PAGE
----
The Federal Plain Language Guidelines (The Plain Language Action and Information Network, or Fed PLAIN)

Lifting the Fog of Legalese: Essays on Plain Language  (Joe Kimble) Combines the strong evidence and myth-busting arguments for plain legal language with much practical advice and many useful examples. And no other book is more likely to open lawyers’ eyes to the emptiness of legalese.

Writing for Dollars, Writing to Please: The Case for Plain Language in Business, Government and Law (Joe Kimble) This book presents return on investment (ROI) examples and empirical evidence for using plain language. It has been described as ”the one we’ve been waiting for” and ”a game-changer for public communication.”

Plain English for Lawyers, 5th Edition (Richard Wydick) Still one of the best books about plain language, written for lawyers but useful to everyone.

Legal Writing in Plain English; A Text with Exercises, 4th Edition (Bryan Garner) Sets a new standard for plain legal writing and is very readable by non-lawyers. It covers all the most important plain language techniques.

Writing in Plain English  (Robert Eagleson) Developed for public servants, this book provides a step-by-step guide to planning, writing, designing, and testing documents.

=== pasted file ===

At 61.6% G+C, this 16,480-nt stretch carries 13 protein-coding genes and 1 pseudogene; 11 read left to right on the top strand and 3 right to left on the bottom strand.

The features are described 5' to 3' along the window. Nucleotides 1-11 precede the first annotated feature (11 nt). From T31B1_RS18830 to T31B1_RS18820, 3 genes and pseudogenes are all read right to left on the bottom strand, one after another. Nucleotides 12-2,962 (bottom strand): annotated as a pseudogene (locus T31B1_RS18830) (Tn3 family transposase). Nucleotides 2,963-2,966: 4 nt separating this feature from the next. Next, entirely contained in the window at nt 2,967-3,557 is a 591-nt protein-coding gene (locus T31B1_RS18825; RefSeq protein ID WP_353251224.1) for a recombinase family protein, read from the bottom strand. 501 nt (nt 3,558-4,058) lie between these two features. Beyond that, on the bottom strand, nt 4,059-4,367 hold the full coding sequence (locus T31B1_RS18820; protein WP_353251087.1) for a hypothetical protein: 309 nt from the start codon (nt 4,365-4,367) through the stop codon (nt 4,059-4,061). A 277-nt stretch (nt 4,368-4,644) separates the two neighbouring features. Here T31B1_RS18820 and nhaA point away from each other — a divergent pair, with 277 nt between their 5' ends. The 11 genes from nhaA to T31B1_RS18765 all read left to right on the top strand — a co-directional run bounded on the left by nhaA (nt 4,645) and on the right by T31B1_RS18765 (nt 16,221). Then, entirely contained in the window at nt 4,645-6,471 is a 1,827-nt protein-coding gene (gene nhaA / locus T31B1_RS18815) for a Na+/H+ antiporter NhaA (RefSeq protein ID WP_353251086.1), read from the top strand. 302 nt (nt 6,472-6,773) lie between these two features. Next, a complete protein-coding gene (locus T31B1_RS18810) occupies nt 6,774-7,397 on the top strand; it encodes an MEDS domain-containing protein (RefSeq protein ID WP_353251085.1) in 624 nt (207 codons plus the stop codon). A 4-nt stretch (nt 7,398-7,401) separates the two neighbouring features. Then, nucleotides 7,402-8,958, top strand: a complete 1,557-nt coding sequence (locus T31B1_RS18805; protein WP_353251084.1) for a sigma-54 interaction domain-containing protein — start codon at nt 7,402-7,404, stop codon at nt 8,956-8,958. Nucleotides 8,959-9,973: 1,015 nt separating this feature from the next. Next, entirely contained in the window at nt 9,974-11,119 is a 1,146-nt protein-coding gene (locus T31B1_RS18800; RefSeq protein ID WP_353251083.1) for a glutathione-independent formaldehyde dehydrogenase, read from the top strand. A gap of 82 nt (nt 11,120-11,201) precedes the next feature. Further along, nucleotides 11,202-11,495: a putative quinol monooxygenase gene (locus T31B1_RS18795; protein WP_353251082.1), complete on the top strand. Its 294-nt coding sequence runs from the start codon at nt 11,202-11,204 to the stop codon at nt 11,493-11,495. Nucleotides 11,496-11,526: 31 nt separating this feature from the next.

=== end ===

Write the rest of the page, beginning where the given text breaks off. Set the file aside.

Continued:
Plain Language for Lawyers  (Michelle Asprey) Another excellent book targeted at legal writing, this one from Australia.

Oxford Guide to Plain English (Martin Cutts) Completely updated, this reference includes expanded word lists, new words, and clichés to avoid and recent real-life examples.

Writing Readable Regulations (Tom Murawski) 57 ways to boost compliance and strengthen enforcement by helping readers find provisions quickly, understand them easily, and act on them confidently.


Clarity is an international group of lawyers and lay people interested in supporting clear legal language.  Previous issues of the journal Clarity are available on-line. Contact Joe Kimble @ for membership information.

The Scribes Journal of Legal Writing periodically publishes articles on plain language. Table of contents for previous issues are on-line. 

The Michigan Bar Journal publishes a regular column on plain language. Some recent articles include